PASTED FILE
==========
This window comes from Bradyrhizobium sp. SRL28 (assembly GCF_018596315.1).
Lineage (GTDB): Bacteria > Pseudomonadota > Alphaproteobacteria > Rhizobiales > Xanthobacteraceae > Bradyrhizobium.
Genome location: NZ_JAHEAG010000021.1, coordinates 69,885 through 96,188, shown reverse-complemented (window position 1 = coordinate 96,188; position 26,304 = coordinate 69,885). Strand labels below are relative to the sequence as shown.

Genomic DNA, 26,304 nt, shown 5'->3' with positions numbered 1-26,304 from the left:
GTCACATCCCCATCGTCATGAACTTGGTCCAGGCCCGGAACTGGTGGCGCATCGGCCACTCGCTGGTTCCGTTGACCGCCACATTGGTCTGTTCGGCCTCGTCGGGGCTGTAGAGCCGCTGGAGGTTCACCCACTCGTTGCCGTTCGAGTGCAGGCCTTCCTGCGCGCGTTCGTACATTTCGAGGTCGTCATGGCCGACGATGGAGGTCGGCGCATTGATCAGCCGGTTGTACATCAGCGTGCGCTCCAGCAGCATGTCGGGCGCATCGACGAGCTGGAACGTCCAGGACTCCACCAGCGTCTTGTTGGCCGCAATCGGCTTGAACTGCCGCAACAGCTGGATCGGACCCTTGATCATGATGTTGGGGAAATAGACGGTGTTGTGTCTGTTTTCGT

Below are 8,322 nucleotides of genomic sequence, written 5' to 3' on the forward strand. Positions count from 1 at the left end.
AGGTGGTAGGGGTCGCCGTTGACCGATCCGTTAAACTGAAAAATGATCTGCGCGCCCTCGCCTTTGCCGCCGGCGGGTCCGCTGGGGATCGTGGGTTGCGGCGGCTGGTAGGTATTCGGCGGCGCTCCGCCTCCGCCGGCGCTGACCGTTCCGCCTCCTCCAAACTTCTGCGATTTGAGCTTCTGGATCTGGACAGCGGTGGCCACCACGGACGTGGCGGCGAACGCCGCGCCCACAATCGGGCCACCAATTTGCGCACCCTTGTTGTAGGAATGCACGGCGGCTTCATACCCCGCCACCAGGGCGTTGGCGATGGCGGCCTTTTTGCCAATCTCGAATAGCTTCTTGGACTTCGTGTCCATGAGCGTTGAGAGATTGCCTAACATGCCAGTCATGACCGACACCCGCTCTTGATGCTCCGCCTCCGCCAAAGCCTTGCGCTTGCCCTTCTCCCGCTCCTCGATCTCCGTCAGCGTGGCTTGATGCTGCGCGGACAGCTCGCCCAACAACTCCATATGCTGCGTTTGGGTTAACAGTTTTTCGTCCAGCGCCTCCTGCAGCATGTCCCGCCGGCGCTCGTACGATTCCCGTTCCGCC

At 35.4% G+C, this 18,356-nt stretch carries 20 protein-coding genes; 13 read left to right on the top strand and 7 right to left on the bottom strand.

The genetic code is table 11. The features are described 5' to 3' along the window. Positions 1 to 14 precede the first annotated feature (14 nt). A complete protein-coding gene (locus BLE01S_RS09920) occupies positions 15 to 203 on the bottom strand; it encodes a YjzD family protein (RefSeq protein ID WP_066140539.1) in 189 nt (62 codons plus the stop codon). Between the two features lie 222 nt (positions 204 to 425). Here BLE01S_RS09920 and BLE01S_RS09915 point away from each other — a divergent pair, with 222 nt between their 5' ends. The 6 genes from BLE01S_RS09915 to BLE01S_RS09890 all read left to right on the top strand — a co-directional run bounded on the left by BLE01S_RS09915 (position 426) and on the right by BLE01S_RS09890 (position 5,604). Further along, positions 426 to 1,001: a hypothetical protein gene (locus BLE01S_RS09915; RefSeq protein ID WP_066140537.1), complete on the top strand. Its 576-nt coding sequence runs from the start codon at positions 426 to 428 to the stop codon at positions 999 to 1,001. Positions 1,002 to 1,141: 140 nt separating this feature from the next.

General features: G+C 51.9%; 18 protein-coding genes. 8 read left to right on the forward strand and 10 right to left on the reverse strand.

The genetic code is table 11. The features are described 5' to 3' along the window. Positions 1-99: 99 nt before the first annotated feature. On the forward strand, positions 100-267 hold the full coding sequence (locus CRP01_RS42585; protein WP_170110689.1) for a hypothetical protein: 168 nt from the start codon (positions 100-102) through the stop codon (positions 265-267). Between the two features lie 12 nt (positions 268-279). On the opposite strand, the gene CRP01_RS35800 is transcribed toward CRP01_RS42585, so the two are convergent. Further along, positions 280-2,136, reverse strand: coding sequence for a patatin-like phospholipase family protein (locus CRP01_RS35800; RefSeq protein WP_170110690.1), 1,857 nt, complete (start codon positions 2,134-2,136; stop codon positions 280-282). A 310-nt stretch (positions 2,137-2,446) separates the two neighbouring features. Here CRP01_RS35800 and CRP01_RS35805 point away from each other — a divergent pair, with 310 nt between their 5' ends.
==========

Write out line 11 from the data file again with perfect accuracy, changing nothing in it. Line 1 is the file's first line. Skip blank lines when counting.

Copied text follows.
The genetic code is table 11. The features are described 5' to 3' along the window. Positions 1-99: 99 nt before the first annotated feature. On the forward strand, positions 100-267 hold the full coding sequence (locus CRP01_RS42585; protein WP_170110689.1) for a hypothetical protein: 168 nt from the start codon (positions 100-102) through the stop codon (positions 265-267). Between the two features lie 12 nt (positions 268-279). On the opposite strand, the gene CRP01_RS35800 is transcribed toward CRP01_RS42585, so the two are convergent. Further along, positions 280-2,136, reverse strand: coding sequence for a patatin-like phospholipase family protein (locus CRP01_RS35800; RefSeq protein WP_170110690.1), 1,857 nt, complete (start codon positions 2,134-2,136; stop codon positions 280-282). A 310-nt stretch (positions 2,137-2,446) separates the two neighbouring features. Here CRP01_RS35800 and CRP01_RS35805 point away from each other — a divergent pair, with 310 nt between their 5' ends.